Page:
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Science

Will We One Day Use Tractor Beams In Manufacturing? (cnet.com) 59

An anonymous reader quotes CNET: Engineers from the University of Bristol have been able to trap (essentially levitate) objects using an acoustic tractor beam that is larger than the wavelengths of sound used by the device... [A]pplications could include touchless control of drug capsules or micro-surgical implements inside the human body using sonic tractor beams. It could also become possible to move and manipulate fragile items in a whole new way. "I'm particularly excited by the idea of contactless production lines where delicate objects are assembled without touching them," said Bristol's Bruce Drinkwater, who oversaw the work.
Futurism.com adds that other researchers are also working on tractor beams in manufacturing, including one at the University of Glasgow. "The group demonstrated the process by assembling a pattern of solder beads using an optoelectronic trap, taking the liquid away, then applying heat to fuse the beads together and forge electrical connections," they report, adding "It should be possible to manipulate as many as 10,000 beads at the same time."
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Will We One Day Use Tractor Beams In Manufacturing?

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  • Won't work in outer space. Good start though.
  • Not Sound (Score:3, Informative)

    by notsteve ( 650350 ) on Sunday January 21, 2018 @10:00PM (#55975365)
    This is much easier to understand if you don't think of it as sound. Sound only exists inside the brain, and the word has numerous connotations that obfuscate what's going on here. Outside of the brain, you have simple waves of air pressure. At the simplest level, if you blow on anything hard enough, you can levitate it. But perhaps there is a more efficient way to encode the energy in the moving air, and one that allows more flexibility in how the object can be moved, and balance. That's all that's at work here. The devil is in the details of aligning the frequencies, vectors, etc. [Source: was PhD candidate in audio research at Glasgow University.]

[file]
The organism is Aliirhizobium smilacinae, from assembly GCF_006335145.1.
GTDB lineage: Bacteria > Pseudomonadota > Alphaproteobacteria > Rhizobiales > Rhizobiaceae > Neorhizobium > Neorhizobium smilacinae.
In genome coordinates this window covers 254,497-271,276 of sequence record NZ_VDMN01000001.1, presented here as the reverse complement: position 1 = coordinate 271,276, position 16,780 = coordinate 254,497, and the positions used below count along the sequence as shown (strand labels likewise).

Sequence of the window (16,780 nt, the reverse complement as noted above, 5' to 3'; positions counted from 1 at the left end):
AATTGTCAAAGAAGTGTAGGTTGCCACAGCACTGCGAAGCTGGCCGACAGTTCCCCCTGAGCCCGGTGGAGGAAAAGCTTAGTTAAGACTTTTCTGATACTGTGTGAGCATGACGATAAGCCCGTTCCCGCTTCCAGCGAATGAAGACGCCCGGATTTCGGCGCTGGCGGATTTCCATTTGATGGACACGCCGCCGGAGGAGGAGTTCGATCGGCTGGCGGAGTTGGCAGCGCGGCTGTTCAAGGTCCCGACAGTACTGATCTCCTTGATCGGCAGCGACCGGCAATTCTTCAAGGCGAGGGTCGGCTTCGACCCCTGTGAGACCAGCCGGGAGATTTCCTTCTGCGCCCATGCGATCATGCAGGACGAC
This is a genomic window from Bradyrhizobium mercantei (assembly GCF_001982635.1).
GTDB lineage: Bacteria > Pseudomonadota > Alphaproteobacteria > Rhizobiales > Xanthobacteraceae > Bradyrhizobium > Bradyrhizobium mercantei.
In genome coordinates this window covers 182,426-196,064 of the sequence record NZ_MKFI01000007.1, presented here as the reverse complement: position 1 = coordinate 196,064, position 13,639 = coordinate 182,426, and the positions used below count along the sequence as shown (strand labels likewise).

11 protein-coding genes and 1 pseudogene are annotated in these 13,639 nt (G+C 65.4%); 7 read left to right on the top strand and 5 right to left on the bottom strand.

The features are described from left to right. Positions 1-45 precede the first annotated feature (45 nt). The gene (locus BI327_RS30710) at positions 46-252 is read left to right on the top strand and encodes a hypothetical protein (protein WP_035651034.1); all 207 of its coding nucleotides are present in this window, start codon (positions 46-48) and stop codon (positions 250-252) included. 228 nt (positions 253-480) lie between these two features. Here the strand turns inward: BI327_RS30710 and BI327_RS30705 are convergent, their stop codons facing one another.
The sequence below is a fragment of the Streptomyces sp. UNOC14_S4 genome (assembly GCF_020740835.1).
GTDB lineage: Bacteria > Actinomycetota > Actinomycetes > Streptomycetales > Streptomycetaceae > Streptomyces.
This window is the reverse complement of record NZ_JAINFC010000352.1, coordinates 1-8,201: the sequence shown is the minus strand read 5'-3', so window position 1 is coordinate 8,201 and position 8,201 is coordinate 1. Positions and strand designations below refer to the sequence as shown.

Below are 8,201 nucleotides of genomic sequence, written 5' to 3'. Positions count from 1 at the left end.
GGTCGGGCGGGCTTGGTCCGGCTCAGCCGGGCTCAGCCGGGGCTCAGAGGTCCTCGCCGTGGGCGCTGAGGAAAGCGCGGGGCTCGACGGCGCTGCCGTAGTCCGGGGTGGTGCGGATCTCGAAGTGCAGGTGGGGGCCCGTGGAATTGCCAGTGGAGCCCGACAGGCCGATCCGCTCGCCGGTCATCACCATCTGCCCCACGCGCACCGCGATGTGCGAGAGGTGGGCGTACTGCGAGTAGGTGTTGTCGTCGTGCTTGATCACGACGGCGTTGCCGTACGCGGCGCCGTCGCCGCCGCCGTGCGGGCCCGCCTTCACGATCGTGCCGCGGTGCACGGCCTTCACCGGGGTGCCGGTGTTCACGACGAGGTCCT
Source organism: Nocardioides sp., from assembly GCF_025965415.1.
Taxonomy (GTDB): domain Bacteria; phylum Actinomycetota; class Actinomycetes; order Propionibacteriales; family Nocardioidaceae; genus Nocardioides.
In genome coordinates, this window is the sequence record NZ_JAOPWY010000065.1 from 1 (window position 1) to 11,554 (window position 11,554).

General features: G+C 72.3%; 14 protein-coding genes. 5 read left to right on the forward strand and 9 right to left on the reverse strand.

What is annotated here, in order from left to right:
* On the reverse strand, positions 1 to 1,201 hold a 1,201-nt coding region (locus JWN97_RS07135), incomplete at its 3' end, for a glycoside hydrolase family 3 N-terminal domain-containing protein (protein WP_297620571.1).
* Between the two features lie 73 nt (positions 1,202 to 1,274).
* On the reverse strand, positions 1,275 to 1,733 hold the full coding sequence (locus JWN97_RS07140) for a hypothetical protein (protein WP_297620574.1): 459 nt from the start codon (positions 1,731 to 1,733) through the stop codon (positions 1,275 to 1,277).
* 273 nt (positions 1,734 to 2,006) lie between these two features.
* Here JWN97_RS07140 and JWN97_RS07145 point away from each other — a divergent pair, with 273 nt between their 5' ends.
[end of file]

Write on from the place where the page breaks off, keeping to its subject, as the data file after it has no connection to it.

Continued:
• if you blow on anything hard enough, you can levitate it

      Blowing to push something away is trivial, yeah. Blowing at something to pull it towards you, though, is a wee bit harder.

      • You mean by inhaling?
      • Blowing at something to pull it towards you, though, is a wee bit harder.

        Your thinking on this really sucks.

        And anyway, technically, this isn't simple "blowing." It's vector addition of pressure wavefronts.

        • And anyway, technically, this isn't simple "blowing." It's vector addition of pressure wavefronts.

          This is not blowing at all. Regular blowing produces just a mass of air moving outwards, without multiple pressure fronts: there's obviously a big pressure front in the, well, front, but there's no sound involved (at least unless added artificially by obstructing airways or such).

          With sound, a particle of air oscillates but doesn't move on the average (unless accompanied by blowing, that is).

          These guys manipulate sound in a way that keeps an overpressure under the item and underpressure over it.

          • This is not blowing at all. [...] With sound, a particle of air oscillates but doesn't move on the average

            Only if the sound is a purely mirrored wavefront - a pure tone. Even that, however, is not at all the same as "not blowing."